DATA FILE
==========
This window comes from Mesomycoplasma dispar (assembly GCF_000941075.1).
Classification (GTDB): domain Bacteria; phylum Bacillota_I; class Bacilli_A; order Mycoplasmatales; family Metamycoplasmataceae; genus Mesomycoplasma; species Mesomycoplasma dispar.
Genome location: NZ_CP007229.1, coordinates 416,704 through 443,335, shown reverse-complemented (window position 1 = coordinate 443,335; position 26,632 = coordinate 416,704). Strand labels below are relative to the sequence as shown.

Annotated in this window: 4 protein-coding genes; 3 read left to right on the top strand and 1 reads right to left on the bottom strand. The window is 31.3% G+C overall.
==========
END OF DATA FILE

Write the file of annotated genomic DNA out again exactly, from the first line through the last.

This window comes from Mesomycoplasma dispar (assembly GCF_000941075.1).
Classification (GTDB): domain Bacteria; phylum Bacillota_I; class Bacilli_A; order Mycoplasmatales; family Metamycoplasmataceae; genus Mesomycoplasma; species Mesomycoplasma dispar.
Genome location: NZ_CP007229.1, coordinates 416,704 through 443,335, shown reverse-complemented (window position 1 = coordinate 443,335; position 26,632 = coordinate 416,704). Strand labels below are relative to the sequence as shown.

Annotated in this window: 4 protein-coding genes; 3 read left to right on the top strand and 1 reads right to left on the bottom strand. The window is 31.3% G+C overall.